First of all, one of the companies connected to Sadovnikov had an address in a very small town in Calabria and linked to some Italian people, and that was very strange. And the other thing that is important to say is that Russian influence is very strong in Italy, too, and is very strong to another movement that is against the centralized state in Italy, because one of the movements is the League, which was born as an independentist movement for northern Italy, and now the League shifted to a nationalist party with connections to the far-right. But still they are the only [party] with a formal contract with United Russia, so Vladimir Putin’s party.

And the Spanish saga was basically the latest one in a long series of investigations about Russian influence in European countries, and Italy was for sure one of the biggest ones involved in these kinds of operations.

Nick Wallis: Okay, so Antonio you’ve now got proof the meeting happened, you have identified Sadovnikov, you’ve seen the Western intelligence report on Sadovnikov. How did you get to the point where you were able to prove the offer, this $500 billion worth of Bitcoin, and these 10,000 troops? Or was that still so ludicrous you didn’t think it was something that the Catalonians would take seriously?

Antonio Baquero: What is true is that Sadovnikov made the offer. We confirmed that, he made the offer. But what we don’t know, and nobody will ever know, is if the offer in itself was true. If they had the money, if they had this amount of soldiers, I don’t know.

But what is absolutely true is that they met with the Catalonian president and they told him that they could provide this amount of soldiers and this amount of money. And the issue is that after the meeting there was a lot of contact between Terradellas and a guy related to Sadovnikov where the guy related to Sadovnikov promised [Terradellas] to deliver some money.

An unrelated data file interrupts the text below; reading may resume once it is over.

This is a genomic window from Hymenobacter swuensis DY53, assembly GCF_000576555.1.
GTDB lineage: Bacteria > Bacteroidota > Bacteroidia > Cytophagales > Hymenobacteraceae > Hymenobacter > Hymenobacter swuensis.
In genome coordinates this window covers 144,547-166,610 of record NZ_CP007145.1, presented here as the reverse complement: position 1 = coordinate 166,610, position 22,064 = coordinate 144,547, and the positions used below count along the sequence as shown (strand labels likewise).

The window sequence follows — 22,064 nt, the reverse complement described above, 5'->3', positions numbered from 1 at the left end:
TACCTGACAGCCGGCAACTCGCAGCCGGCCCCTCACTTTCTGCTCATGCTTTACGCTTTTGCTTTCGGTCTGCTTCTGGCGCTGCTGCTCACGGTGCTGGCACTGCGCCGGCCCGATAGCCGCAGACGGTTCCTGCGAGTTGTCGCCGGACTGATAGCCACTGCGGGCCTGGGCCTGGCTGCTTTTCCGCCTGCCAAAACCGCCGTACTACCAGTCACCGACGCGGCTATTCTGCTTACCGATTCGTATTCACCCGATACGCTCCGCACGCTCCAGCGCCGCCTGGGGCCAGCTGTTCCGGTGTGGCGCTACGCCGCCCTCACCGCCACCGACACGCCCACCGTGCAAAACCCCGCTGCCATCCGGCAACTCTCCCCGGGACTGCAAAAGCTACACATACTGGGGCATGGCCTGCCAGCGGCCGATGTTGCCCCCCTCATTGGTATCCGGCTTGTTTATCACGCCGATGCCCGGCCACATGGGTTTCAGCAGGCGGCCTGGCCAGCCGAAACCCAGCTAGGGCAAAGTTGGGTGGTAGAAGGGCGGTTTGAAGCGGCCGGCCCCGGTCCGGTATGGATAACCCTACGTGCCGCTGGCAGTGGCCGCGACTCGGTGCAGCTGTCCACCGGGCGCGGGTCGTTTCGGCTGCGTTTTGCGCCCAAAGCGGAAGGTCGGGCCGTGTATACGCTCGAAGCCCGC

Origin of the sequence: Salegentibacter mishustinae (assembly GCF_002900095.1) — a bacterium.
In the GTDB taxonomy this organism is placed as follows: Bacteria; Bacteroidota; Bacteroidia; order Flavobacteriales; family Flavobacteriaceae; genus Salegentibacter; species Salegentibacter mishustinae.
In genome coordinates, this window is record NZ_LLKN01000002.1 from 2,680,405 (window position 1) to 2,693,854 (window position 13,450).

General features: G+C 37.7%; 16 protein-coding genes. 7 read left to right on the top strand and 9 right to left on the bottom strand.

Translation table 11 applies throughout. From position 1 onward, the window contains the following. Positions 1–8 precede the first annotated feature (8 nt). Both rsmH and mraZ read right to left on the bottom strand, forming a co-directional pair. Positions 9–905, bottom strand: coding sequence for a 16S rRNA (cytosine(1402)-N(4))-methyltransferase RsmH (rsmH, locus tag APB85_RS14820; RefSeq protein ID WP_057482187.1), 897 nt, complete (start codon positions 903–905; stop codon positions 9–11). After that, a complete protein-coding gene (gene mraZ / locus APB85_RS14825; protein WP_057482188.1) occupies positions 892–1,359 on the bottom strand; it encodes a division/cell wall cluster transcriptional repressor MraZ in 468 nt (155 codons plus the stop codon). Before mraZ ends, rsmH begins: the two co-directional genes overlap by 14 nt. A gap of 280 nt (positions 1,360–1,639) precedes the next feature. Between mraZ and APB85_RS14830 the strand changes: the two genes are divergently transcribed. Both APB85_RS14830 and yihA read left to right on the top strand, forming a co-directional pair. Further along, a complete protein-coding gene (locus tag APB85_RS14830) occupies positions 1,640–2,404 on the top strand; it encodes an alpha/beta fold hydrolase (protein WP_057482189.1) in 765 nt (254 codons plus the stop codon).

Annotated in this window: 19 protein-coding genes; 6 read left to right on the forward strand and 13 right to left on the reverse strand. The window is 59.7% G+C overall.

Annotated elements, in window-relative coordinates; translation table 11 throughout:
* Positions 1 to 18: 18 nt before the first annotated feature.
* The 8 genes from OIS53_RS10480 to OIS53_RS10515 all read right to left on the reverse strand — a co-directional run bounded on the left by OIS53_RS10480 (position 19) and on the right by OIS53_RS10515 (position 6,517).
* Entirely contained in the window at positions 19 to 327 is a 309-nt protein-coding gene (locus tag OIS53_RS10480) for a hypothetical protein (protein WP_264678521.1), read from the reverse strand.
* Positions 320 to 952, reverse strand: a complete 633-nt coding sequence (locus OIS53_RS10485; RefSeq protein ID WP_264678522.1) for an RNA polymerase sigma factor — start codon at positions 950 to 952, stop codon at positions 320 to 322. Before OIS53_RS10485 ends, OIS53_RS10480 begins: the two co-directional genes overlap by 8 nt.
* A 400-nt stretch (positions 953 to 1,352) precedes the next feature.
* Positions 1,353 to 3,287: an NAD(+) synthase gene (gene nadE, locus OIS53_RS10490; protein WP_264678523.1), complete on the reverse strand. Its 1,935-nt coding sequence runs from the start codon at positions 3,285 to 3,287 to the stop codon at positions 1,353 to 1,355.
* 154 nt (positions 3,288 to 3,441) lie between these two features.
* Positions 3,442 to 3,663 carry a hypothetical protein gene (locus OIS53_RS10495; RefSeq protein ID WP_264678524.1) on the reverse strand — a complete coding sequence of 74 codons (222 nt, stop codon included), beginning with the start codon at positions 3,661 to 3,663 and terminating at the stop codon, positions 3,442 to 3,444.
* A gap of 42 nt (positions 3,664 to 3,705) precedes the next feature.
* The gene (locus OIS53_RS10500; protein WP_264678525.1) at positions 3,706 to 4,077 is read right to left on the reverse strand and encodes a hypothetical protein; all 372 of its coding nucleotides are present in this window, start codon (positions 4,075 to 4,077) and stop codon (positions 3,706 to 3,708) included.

And there was even a Bitcoin transfer that we could prove, because in the exchange of the messages we found a Bitcoin wallet, and we tracked [it] down and we saw that the day that that guy told Terradellas that he was going to send him some Bitcoins, one Bitcoin arrived in that wallet. If I had to describe how the operation was, as I told you I don’t know if the money was true, the soldiers waiting somewhere, I don’t think so.

But what I’m sure is that Russia was trying to push the Catalonian president to take a position. That’s the issue in my opinion. Russia used some informal way to send an envoy to Catalonia and to convince the Catalonian president to go ahead. I don’t know if you have this expression in English, but in Spain we say “A jump into the pool.” There’s water there. The Russians will say: “Hey, jump, don’t be afraid, jump! There’s going to be water there, we’ll put the water in the pool.” [Laughs] But finally, unfortunately, Puigdemont did jump.